This frantic energy does not stop there, when ‘Entertainment’ kicks in the venue is already effervescing even though we are only three songs in, the only interlude in this melodic madness arrives before ‘Lisztomania’, when lead singer Thomas Mars approaches the crowd explaining that tonight he is going to need their help as his voice is “fucked” (his words not mine), this invitation is just what the crowd required to set the place on fire.

What transcribes from the band is what is felt through the crowd, everyone is lifted by the music, whether it is from some slow burner electro indie anthems like ‘Girlfriend’ or from guitar-driven fast paced tracks like ‘Armistice’ or ‘Rally’.

A certain intimacy builds between the band and the crowd and the atmospheric rendition of ‘Love Like A Sunset pt1’ proves just that.

The slow melody that builds to its crescendo is as close as it gets to an out-of-body-ish sonic experience.

The audience is conquered and when the lead singer expresses his love for “the best venue around” nothing else matters.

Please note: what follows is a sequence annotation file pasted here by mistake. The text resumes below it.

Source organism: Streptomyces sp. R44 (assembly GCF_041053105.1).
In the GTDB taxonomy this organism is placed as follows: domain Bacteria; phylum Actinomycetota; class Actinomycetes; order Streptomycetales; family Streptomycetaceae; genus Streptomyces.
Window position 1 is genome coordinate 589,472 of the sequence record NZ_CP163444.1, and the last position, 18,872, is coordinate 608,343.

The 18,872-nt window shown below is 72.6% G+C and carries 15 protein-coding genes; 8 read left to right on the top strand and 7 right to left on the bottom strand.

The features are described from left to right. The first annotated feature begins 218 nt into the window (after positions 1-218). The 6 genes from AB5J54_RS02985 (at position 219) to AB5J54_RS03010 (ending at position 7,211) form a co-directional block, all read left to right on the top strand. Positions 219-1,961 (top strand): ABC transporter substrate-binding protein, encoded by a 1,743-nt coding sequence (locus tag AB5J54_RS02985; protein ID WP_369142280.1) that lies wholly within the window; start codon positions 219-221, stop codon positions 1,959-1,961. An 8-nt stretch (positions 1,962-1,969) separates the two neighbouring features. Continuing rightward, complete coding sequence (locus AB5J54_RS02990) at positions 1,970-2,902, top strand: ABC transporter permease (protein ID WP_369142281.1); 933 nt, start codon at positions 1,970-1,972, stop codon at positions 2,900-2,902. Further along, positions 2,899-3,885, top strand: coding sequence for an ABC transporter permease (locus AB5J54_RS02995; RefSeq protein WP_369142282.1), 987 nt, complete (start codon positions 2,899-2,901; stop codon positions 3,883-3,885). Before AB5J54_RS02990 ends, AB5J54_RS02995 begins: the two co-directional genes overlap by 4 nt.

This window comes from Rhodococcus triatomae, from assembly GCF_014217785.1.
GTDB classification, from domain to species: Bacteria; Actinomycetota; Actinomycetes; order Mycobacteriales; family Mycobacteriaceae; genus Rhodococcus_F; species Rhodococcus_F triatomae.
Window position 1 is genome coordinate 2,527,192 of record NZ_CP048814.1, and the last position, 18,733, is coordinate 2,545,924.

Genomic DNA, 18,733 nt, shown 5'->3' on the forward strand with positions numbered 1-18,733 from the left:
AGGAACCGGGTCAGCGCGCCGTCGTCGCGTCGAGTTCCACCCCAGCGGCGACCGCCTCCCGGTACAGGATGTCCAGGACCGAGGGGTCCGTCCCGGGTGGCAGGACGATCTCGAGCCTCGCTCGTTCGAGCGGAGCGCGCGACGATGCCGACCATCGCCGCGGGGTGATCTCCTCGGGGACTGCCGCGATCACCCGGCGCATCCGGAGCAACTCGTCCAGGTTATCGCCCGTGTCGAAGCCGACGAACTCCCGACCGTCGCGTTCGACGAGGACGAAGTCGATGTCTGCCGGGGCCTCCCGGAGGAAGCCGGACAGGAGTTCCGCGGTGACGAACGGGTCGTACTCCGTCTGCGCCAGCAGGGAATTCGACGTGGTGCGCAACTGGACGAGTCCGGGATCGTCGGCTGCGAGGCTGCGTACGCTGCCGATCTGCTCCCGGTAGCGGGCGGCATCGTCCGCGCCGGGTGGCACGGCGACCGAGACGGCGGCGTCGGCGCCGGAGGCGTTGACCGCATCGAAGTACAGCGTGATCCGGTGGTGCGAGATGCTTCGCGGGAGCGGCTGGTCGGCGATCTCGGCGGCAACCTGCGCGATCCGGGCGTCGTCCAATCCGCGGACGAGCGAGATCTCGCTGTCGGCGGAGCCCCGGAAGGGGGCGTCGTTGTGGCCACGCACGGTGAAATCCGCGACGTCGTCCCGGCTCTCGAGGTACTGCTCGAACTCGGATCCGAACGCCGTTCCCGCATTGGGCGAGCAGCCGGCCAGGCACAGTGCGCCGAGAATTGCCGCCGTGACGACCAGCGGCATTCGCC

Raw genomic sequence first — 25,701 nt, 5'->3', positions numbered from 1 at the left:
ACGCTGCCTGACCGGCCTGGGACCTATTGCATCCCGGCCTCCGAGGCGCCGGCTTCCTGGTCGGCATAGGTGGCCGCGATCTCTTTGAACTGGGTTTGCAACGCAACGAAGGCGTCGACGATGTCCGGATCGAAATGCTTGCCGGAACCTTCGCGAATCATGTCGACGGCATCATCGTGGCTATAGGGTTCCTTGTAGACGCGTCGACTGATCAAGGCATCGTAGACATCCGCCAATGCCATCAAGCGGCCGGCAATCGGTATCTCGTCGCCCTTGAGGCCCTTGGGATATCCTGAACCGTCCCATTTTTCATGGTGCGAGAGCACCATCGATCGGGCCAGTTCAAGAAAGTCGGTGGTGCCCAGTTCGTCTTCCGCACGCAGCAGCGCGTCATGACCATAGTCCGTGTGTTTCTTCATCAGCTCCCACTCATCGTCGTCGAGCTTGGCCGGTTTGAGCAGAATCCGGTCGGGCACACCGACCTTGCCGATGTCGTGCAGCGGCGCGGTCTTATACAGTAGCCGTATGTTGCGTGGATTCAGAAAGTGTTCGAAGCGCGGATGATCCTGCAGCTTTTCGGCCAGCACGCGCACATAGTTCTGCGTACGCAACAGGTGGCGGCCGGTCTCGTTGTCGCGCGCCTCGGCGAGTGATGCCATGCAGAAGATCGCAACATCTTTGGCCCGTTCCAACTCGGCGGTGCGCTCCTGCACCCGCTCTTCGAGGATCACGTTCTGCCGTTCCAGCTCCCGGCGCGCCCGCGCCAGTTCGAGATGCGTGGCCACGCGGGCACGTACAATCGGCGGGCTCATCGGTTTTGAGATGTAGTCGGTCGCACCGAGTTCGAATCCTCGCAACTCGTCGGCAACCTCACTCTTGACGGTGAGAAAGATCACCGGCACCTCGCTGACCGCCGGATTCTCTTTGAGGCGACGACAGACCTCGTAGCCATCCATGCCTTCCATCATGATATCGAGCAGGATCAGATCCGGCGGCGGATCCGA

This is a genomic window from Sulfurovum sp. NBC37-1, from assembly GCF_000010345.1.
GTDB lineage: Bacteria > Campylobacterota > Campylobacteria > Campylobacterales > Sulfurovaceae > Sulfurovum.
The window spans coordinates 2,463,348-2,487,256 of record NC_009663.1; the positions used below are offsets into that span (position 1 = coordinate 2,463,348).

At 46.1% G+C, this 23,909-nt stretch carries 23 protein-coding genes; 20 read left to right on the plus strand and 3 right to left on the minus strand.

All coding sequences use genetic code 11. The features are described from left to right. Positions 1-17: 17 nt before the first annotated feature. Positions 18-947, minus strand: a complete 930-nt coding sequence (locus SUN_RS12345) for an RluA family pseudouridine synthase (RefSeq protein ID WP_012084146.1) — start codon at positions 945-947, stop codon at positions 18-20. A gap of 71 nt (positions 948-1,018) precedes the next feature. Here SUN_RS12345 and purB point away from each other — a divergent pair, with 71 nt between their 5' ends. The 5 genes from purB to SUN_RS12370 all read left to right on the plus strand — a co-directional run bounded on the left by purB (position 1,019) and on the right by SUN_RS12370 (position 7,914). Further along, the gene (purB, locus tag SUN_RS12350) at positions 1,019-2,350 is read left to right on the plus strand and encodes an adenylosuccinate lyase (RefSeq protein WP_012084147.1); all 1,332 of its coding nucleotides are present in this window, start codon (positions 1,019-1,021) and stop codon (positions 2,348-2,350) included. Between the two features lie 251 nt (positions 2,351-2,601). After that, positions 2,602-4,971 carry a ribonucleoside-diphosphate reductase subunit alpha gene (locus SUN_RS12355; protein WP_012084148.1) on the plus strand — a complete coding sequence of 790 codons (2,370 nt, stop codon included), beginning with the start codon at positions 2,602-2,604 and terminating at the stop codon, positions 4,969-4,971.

The night gets more and more intimate when the band comes back for a few more encores with only Mars and Christian Mazzalai at first, courting the crowd with a cover of ‘The Concept’ by local boys Teenage Fanclub before inviting everyone to celebrate Deck D’Arcy’s birthday on stage.

As a last hurrah, the band invites everyone to unleash what they have left on ‘Fior Di Latte’, for a final communion with the crowd and whomever present, even the sound engineer and light technician singalong.

The audience leaves the Barrowlands again with stars in their eyes; tonight Phoenix prove that the audience is the essential part of a great show and used their songs to transport the crowd away from the daily routine for a great couple of hours.

More Photos

Words: Jeremy Veyret
Photos: Brendan Behan

How We Got Giraffes – Taste, or Don’t

The brilliantly named How We Got Giraffes return with their second EP Taste, Or Don’t.

The four-piece who hail from such exotic parts of the world as France, Italy and Sauchiehall Street provide a raucous brand of indie punk, which has a distinctive European feel to it.

The EP begins with the single ‘Honeypot’, thumping guitar is soon joined by keyboards and quick drumming, which help to drive the track forward.